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Partial substitution of nitrate by chloride in fertigation recipes allows for lower nitrate input in hydroponic lettuce crops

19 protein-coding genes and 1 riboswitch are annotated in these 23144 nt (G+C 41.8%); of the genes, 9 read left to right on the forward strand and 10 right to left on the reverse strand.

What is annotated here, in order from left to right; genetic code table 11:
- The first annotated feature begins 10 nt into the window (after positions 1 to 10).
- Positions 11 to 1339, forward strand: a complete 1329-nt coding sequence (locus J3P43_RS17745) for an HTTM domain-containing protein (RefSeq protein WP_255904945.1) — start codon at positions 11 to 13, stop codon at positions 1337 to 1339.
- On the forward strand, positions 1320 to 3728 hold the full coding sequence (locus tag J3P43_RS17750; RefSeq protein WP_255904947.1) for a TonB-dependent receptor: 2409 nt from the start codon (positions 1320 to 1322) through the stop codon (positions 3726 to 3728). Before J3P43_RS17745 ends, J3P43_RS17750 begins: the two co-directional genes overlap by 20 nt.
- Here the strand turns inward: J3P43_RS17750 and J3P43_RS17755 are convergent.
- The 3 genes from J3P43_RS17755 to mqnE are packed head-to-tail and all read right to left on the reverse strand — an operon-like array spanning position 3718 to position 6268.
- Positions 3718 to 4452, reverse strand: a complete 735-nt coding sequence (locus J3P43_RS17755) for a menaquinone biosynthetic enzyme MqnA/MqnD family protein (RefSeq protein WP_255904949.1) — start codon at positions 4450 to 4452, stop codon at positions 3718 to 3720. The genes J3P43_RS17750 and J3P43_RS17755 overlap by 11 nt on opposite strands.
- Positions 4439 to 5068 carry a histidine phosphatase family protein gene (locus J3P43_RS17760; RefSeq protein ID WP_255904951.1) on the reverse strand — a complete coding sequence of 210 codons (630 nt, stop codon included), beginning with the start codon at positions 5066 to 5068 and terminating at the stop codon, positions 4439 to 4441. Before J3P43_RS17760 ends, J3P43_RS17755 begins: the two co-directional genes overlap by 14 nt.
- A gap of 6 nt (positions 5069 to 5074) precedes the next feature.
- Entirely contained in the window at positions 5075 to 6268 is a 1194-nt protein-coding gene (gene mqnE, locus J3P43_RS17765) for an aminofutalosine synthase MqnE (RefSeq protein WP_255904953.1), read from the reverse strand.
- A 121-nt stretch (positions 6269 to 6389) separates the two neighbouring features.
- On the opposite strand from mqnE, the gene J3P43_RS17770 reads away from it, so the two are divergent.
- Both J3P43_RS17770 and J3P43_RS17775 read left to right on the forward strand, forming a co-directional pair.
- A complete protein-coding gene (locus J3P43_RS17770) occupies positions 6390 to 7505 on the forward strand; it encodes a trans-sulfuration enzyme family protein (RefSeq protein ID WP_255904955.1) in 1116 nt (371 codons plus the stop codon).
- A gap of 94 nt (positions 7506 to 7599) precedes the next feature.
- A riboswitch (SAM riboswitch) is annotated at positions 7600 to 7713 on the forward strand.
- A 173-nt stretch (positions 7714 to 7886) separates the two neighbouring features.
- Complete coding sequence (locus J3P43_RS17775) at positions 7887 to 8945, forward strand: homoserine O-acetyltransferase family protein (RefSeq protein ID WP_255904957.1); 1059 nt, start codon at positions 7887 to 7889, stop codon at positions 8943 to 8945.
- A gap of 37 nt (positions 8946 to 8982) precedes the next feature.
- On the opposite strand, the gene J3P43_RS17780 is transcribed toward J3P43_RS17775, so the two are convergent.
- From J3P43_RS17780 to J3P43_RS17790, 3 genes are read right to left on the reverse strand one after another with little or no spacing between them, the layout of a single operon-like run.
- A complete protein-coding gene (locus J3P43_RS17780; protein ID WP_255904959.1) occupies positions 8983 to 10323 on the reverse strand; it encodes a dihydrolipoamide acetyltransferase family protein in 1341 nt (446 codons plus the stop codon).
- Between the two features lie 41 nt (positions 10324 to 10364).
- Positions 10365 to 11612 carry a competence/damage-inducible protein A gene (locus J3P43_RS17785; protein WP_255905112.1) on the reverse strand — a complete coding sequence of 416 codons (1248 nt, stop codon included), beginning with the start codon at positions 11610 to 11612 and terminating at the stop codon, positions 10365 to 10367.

The management of nitrogen (N) fertilization is of fundamental importance in hydroponics. To reduce the supply of nitrate (NO3 -) in fertigation recipes for Batavia lettuce crops grown in closed hydroponics, partial replacement of nitrate by chloride (NO3 -/Cl -) at different ratios but with the same equivalent sum was experimentally tested. The experiment included four nutritional treatments in the replenishment nutrient solution, particularly T1; 0.7 mM Cl -/19 mM NO3 -, T2; 2 mM Cl -/17.7 mM NO3 -, T3; 4 mM Cl -/15.7 mM NO3 -and T4; 6 mM Cl -/13.7 mM NO3 -. The results showed that reducing nitrate supply combined with equivalent increase in chloride application gradually reduced the gap between nitrate input and nitrogen uptake concentrations, with the smallest differences occurring in T4 treatment, which reduced the nitrate concentration in the drainage by 50%. The tested treatments led to very small variations in plant water uptake, production of fresh biomass and nutritional quality, which is justified by the proper functioning of key physiological mechanisms, such as stomatal conductance, which was followed by an increased efficiency of nitrogen use up to 25% (kg fresh biomass kg -1 N supply). The steady level of C/N ratio in the plant tissue irrespective of NO3 -/Cl -supply ratio points to sufficiency in photosynthetic products and adequacy in the supply of nitrogen, although leaf Cl -content increased up to 19.6 mg g -1 dry weight in the lowest NO3 -/Cl -treatment. Nutrient uptake concentrations were determined as follows: 13.4 (N), 1.72 (P), 10.2 (K), 3.13 (Ca), 0.86 (Mg, mmol L - 1 ), 27.8 (Fe), 5.63 (Mn), 5.45 (Zn) and 0.72 (Cu, ╬╝mol L -1 ). This study suggests that replacing 30% of NO3 -supply with Cl -in fertigation recipes for hydroponic lettuce crops reduces leaf nitrate content without affecting physiological processes, growth, and quality, verifying in parallel the role of chloride as a beneficial macronutrient. Finally, a relationship between Cl -uptake and its concentration in the root zone solution was established enabling the simulation of chloride to water consumption.

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